Desire for perfect body fails to feed demand for low fat food
According to a recent report by Mintel, sales of diet and weight control food are down. However reviewing the results of virtually any body image survey reveals that on the whole people are unhappy with their body image. Considering that achieving an ideal and often lower weight is an ambition shared by many, the downturn in the diet food market comes as something of a surprise.
Weight loss can be motivated by health issues but more often than not appearance is the driving factor. Continued focus on super skinny or muscle bound images may have contributed to some becoming more body conscious. Mass media is far less reserved than in the past and the rate of its consumption has also been massively accelerated through the use digital media. A study by About.com revealed that 51% of those surveyed felt Facebook made them feel more body-conscious and that they compared their body to photos of friends. In Europe where the use of social media is less than that of the UK and USA, so too are levels of obesity. If people have a clearly desire to lose weight, what factors may be contributing to this curious misfire?
Obesity costs in the billions
According to the UK department of health, NHS costs caused by obesity are now estimated to be £5.1 billion per year and rising and in the USA Reuters reports that obesity is now adding over $190 billion to the cost of national healthcare. Obesity also eats into the wider economy with time spent out of work, rising cost of life insurance to employers and low wages for obese households all having a negative effect. However, governmental intervention has been somewhat light-handed. The Danish government scrapped a fat tax after one year and cancelled a proposed sugar tax stating that the increased prices would have a negative effect on the economy.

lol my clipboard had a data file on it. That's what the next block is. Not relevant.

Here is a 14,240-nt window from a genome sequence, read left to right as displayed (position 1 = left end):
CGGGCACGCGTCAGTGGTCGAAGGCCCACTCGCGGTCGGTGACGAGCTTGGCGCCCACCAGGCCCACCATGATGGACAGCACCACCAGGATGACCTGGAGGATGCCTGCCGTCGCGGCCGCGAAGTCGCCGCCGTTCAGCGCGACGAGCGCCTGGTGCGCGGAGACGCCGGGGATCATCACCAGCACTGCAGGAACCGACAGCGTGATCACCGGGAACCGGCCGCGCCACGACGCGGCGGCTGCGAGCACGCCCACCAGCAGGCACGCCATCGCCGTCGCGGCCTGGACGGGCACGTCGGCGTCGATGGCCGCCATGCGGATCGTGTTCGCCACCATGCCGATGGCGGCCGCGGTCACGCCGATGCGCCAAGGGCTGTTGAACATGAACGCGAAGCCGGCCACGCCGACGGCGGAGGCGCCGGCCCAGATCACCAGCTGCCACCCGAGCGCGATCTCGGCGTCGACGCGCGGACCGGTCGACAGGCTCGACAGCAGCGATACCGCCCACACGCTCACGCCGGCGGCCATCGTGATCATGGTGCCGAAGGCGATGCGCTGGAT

However the standardised food labelling system proposed for 2013 may help to provide much needed nutritional clarity for consumers. A recent investigation by Which? found that a sample of 12 ‘light’, ‘reduced’ and ‘low-fat’ foods contained minimal differences in calorie content compared with standard products. Which? said its research also uncovered misconceptions among consumers about what the terms “reduced fat” and “light” mean. Products labelled with these terms only have to contain 30% less fat than the standard version, yet only 16% of people surveyed understood this. Clear nutritional information may help consumers to build trust in fat and calorie-reduced products. It would also support retailers to rebuild sales in this category, such as supermarket’s own label healthy ranges, which according to a survey by Brand View have been disappearing from shelves over the past year.
Fast lives feed market for fast and convenience foods
Turbulent economic conditions paired with rising food prices may also play a part in the decline in fat and calorie reduced food purchases. Greater working demands for less reward can mean less time or money to spend at the gym or on preparing meals. People may want to be thin, but without time or money, they can often turn to faster or cheaper options that may be bulked up with fat or added calories for taste. Fat and calories are also thriving at the more expensive and indulgent end of the food spectrum. According to Mintel, sales of cakes, biscuits and pastries across Western Europe were worth €8.56 billion in 2012, making it a large and growing market.
The proof is in the eating and many consumers want product satisfaction, particularly in terms of taste, which is something that previous fat and calorie-reduced products may have failed to deliver. If new ingredient innovations can deliver on their promise of great tasting food without the fat and calories, then food manufacturers could kick the stigma of unsatisfying, tasteless food in stripy green packaging, which could see the category make a return in 2013.